Did you know that sunscreen is sold as a drug and not as a cosmetic product? The Food and Drug Administration (FDA) actually considers sunscreen as a drug and controls its sales and labeling.
They are considered drugs because they protect against skin cancer. Hence by law, any sun protection product needs to mention the SPF (sun protection factor) number. The SPF number designates the level of protection from UVB rays.
Also, it is mandatory for sunscreen companies to mention whether they have or not passed the broad-spectrum test against the sun’s ultraviolet (UVA) radiation.
Sounds interesting; continue reading to understand how SPF number affects your skin and choose the right sunscreen for your skincare.
What Is SPF?
Sun protection factor or SPF is a figure that reflects the percentage of protection it offers against the potentially harmful UVB rays. That implies, a product having a higher SPF number will provide more excellent protection.
According to the FDA, using sunscreen with an SPF of 15 and taking other safety measures like wearing sunglasses, hats, and avoiding the midday sun can protect individuals from skin cancer disease.
Remember that no sun protection product with less than SPF 15 can claim that they offer a broad spectrum of protection. Also, the manufacturer or the brand must attach a Warning Sign on the label to notify customers:
”This product has been shown only to help prevent sunburn, not skin cancer or early skin aging.”
Following are SPF numbers and their respective meaning on sunscreen.
- SPF 15 means it is capable of blocking 93 % of all UVB rays.
- SPF 30 provides 97 % protection.
- SPF 50 is capable of providing 98 % of protection from all UVB rays.
How To Choose the Right Sunscreen for you
While you’re shopping for sunscreen online or at a local convenience store, you should always read through the product description/print to understand whether the sunscreen offers the level of UVA protection you require or not. FDA always recommends purchasing sunscreen with an SPF of 15 or more.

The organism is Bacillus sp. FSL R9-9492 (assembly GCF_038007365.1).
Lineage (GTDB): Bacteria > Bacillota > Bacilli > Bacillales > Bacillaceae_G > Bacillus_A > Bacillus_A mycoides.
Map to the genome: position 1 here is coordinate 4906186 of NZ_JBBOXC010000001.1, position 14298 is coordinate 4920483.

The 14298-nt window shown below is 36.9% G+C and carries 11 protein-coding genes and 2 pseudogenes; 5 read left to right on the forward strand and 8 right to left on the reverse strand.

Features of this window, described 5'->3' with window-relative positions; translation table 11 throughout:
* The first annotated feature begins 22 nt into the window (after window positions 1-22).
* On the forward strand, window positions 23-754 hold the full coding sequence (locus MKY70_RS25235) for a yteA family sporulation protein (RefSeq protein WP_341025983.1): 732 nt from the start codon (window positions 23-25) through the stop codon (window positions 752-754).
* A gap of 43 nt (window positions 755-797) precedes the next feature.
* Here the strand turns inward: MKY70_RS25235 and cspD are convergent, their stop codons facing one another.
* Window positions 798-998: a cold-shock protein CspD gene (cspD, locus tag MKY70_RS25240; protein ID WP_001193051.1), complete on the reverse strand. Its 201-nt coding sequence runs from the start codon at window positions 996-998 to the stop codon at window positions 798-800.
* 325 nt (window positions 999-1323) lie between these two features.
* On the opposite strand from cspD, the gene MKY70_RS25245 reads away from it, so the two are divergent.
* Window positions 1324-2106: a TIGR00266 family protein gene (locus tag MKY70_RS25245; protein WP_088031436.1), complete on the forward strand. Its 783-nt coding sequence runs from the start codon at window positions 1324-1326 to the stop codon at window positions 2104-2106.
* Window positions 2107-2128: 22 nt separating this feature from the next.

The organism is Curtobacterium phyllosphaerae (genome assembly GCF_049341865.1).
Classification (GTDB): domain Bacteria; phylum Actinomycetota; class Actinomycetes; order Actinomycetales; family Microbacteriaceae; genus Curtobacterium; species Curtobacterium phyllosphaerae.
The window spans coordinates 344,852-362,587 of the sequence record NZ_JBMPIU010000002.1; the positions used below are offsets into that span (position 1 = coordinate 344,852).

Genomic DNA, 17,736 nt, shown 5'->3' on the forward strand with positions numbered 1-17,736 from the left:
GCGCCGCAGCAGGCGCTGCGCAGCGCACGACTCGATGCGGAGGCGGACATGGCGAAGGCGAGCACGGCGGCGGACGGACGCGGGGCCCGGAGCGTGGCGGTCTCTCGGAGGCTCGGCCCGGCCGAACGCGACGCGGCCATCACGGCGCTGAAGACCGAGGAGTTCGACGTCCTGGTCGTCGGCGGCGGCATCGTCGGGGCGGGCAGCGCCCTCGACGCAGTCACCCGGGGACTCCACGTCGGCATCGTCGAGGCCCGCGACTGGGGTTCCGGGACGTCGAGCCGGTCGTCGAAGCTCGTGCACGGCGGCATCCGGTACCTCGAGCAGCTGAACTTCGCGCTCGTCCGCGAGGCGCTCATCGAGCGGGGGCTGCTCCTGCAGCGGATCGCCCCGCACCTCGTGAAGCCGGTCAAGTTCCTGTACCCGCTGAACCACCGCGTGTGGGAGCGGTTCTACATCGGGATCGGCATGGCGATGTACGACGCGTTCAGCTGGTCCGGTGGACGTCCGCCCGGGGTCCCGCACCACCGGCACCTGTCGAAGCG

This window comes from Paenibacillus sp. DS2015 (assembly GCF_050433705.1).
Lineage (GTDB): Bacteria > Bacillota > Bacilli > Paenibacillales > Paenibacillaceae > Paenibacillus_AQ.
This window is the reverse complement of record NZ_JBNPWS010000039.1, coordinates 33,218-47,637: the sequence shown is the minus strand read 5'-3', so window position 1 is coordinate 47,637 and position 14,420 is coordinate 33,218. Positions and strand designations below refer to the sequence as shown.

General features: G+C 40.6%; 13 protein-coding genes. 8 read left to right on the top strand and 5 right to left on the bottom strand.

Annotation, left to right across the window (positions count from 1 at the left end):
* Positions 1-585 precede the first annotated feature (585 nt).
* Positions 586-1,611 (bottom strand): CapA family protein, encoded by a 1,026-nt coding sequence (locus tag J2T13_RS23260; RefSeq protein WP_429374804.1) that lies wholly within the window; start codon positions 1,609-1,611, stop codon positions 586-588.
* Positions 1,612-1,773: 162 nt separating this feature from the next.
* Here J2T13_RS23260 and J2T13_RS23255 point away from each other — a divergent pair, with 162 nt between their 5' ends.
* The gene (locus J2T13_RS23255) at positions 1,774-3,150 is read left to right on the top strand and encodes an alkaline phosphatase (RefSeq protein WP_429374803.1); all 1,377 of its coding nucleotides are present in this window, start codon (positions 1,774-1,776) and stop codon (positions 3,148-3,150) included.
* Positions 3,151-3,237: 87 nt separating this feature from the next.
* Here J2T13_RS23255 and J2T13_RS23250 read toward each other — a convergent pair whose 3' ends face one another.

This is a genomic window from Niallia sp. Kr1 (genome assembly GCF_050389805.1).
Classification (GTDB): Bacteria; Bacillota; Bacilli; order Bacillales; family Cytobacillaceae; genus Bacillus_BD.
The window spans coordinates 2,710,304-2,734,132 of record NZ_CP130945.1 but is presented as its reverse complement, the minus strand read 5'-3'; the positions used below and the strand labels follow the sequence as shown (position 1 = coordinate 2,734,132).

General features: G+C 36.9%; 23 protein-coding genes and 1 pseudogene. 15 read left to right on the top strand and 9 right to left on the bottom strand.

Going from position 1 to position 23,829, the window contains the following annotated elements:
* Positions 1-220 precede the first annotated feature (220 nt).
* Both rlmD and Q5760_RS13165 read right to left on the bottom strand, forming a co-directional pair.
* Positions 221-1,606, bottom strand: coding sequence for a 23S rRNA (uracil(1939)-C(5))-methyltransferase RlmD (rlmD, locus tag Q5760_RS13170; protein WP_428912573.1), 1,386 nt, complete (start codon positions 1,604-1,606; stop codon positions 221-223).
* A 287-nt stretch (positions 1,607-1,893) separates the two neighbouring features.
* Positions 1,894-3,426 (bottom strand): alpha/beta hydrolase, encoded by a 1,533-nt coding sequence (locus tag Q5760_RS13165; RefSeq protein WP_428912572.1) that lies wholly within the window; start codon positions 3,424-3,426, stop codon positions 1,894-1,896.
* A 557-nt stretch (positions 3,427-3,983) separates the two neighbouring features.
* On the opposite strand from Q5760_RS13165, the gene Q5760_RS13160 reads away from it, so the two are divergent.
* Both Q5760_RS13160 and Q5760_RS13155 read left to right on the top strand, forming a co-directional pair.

The best way to protect yourself against harmful UVB rays is by applying the sunscreen 15 minutes before you go out and reapply every 2 hours on a sunny day. If you are going near the beachside or water area, then apply sunscreen every 40 minutes.
Damage Based On The Skin Types
Skin types also play a significant role in determining the risk of skin damage due to UV rays. For instance, if you have extremely fair skin or fair skin, there is a greater risk of sun damage, considering your melanin level is low.
But, if you have a darker skin tone, then the possibility of skin damage is to a lesser extent since you have more melanin in your body.
Measures Other Than Sunscreen
There are several safety measures that you can take other than sunscreen to protect yourself from harmful rays while going out, such as,
- Protective clothing like wearing long sleeves and thick clothes.
- Wearing broad-brimmed hats and sunglasses, and
- Avoiding the mid-day sun.
From all the benefits of sunscreen, the only disadvantage of SPF is that it will reduce your body’s vitamin D levels. Your body produces 90 to 95 % of vitamin D when it is in direct contact with UVB light, and the remaining 10% depends on your daily diet. Thus, a small amount of sun exposure seems to be a better option since you need vitamin D.
Feel free to call us if you have any questions regarding sun protection or require more skincare tips.